I may have to change my radio habits. As a general habit, my car is tuned to the local public radio station out of New York. I like it, it keeps me informed, and some of the shows are entertaining. Others are less so, but that’s not why I might need to de-program the station from my settings: It’s pledge drive week, a necessary evil for such outlets. I understand it. I accept it. This time they’ve gone too far, though and, for once and for all, it might be time for NPR to suffer the cost of affiliate ignorance — yes, ignorance, for the stunt they pulled today left only one thought on my mind, and only one statement on my lips: How dare you. How Dare You.
We all know the drill. They need your pledge money. If you’re listening to their programming of your own volition and not contributing, then yes, you’re a sort of a drain on their resources. They play this card more often than they say “you know.”
“You know, Griselda, for a contribution of $120, you’re funding this great resource with only ten dollars every month.”
“You know, Herbert, you can’t get programming like this anywhere else.”
“I know, Griselda. You know, we can’t do it without member contributions…” and so forth. Invariably, either Herbert or Griselda, later in the day, will feel the need to play the good cop/bad cop game. They take to the airwaves with guilt trips, condemnations and accusations. “Why should someone else shoulder the financial burden of supporting this station while you, also a listener, do not? Do you think that’s fair? Do you think that’s right?”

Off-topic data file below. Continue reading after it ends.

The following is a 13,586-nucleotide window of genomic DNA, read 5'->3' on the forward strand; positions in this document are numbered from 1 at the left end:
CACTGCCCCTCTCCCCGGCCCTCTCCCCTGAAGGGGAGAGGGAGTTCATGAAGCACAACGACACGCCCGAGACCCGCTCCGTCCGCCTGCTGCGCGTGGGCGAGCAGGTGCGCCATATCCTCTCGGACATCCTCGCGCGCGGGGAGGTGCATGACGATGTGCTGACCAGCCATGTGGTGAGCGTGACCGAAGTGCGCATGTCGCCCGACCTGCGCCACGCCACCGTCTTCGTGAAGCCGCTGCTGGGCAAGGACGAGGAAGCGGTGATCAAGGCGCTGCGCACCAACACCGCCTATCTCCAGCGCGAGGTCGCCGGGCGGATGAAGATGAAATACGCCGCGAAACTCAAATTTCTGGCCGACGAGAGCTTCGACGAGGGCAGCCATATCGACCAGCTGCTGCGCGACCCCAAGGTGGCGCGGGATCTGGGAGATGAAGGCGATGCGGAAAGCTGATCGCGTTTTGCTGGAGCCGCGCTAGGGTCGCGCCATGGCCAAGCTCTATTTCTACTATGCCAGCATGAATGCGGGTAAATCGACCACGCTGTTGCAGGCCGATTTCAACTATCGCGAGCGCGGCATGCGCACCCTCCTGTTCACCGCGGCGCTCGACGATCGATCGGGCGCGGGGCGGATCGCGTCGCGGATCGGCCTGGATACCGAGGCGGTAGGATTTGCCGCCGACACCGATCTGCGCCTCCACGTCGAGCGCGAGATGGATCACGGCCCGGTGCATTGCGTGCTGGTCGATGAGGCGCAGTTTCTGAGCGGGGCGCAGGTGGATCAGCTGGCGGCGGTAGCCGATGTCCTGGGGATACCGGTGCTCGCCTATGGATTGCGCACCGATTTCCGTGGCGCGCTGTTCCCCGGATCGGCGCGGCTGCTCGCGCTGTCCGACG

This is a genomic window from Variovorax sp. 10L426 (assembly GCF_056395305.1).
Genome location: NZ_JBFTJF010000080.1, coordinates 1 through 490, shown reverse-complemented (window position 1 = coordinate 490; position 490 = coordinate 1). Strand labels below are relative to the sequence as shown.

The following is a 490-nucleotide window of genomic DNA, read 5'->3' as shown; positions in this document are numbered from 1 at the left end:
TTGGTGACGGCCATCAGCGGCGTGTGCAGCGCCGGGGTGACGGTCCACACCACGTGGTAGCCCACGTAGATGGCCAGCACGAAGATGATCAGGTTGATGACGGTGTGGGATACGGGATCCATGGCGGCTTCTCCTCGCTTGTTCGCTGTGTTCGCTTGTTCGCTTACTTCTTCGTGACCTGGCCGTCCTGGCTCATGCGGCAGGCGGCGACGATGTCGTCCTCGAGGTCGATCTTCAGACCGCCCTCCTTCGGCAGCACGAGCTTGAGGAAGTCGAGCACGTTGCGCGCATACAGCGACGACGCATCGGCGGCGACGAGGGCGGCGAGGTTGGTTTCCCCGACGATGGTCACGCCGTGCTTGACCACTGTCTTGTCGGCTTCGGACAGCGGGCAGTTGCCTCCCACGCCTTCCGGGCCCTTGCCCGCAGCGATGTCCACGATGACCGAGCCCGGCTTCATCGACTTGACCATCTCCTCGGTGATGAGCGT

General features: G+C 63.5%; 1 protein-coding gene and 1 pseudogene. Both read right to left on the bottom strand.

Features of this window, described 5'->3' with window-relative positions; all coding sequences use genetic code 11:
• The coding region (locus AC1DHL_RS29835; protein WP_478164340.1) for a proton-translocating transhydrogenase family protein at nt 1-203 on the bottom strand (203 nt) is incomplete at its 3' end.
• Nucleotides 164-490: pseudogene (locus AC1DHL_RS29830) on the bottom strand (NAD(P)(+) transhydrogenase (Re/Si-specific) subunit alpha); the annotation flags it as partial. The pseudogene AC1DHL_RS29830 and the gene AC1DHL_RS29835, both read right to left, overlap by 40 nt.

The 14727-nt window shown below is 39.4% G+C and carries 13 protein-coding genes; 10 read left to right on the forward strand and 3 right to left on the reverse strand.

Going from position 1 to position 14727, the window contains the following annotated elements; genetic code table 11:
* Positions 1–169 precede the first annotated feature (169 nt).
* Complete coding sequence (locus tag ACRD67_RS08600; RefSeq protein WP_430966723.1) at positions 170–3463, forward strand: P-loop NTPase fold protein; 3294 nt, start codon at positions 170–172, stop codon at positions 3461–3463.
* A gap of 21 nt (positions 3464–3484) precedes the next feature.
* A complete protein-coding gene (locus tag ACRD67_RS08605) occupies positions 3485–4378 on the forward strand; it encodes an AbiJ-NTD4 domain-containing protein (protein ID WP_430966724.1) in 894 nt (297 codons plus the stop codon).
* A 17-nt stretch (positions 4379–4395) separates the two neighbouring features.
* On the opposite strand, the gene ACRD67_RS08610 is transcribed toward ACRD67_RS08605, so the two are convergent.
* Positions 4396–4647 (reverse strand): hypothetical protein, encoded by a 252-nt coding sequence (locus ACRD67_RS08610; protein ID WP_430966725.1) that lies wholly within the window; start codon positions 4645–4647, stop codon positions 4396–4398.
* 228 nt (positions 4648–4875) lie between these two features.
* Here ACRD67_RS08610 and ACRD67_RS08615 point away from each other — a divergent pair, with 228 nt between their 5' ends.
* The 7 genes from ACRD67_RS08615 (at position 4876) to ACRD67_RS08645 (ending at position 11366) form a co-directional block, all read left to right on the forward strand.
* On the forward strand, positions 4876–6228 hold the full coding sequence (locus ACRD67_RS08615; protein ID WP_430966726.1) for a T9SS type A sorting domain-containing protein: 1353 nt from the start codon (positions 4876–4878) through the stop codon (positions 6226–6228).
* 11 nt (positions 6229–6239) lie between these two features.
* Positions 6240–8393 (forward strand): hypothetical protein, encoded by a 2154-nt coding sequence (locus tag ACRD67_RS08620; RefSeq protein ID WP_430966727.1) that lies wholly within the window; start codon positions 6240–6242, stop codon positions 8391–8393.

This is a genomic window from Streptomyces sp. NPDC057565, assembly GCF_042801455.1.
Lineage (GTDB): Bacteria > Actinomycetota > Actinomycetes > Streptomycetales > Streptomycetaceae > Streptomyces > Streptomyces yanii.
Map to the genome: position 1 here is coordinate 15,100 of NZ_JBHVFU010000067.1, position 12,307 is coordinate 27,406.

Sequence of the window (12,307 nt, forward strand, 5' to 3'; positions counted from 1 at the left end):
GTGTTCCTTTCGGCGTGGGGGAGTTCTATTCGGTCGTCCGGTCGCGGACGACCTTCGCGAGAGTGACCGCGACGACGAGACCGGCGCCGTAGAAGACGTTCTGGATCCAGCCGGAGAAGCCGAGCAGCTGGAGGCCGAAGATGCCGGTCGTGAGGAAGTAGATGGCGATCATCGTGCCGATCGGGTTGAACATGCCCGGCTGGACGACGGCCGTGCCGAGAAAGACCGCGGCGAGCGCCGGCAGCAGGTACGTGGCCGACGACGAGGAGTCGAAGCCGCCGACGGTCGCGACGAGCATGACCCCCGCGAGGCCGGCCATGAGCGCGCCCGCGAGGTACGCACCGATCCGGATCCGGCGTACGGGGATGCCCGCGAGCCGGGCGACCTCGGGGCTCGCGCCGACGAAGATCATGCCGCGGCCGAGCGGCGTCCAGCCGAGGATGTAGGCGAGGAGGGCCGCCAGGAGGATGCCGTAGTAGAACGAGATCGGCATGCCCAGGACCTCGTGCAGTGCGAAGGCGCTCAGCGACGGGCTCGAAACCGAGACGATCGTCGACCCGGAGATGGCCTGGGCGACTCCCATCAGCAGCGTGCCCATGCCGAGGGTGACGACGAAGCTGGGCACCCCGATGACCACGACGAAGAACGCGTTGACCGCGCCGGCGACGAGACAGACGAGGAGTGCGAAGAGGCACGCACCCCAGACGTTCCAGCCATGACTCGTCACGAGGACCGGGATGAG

Let me answer a question with another question. Did you listen to the news break that preceded your money-raising rant? Didn’t you just hear Carl Kasell say that the American economy had just hit a quarter-century low? Didn’t you hear that in a single week the unemployment rate jumped a level ordinarily deemed risky by standards of a month, not seven days? How about that report about how many people got super-sick with the flu over the winter because, without their jobs, they also didn’t have medical coverage to do something about it? Of course you didn’t — because your righteous angst over who is and isn’t paying into your broadcast coffers is not about right and wrong or ignorance vs. knowledge.
You know, Herbert and Griselda, your spiel is mostly about you both being worried you’re not going to get paid this week. Welcome to the real world and get the hell off your high horse. Did you truly think your usual tactics were appropriate in the new economic climate? Did you bother to check that copy before you both opened your mindless, fatuous mouths on the air, spouting that same canned crap you’ve been plopping on our lawns all these years? No, you didn’t. You couldn’t even be bothered to listen to your own station when the bad news was breaking. People are going to be homeless soon. They’re going to die of easily treatable ailments because there’s no proper system in place to help them through it. Are they worried that they’re stealing your precious knowledge, not kicking in for the cost of this berating?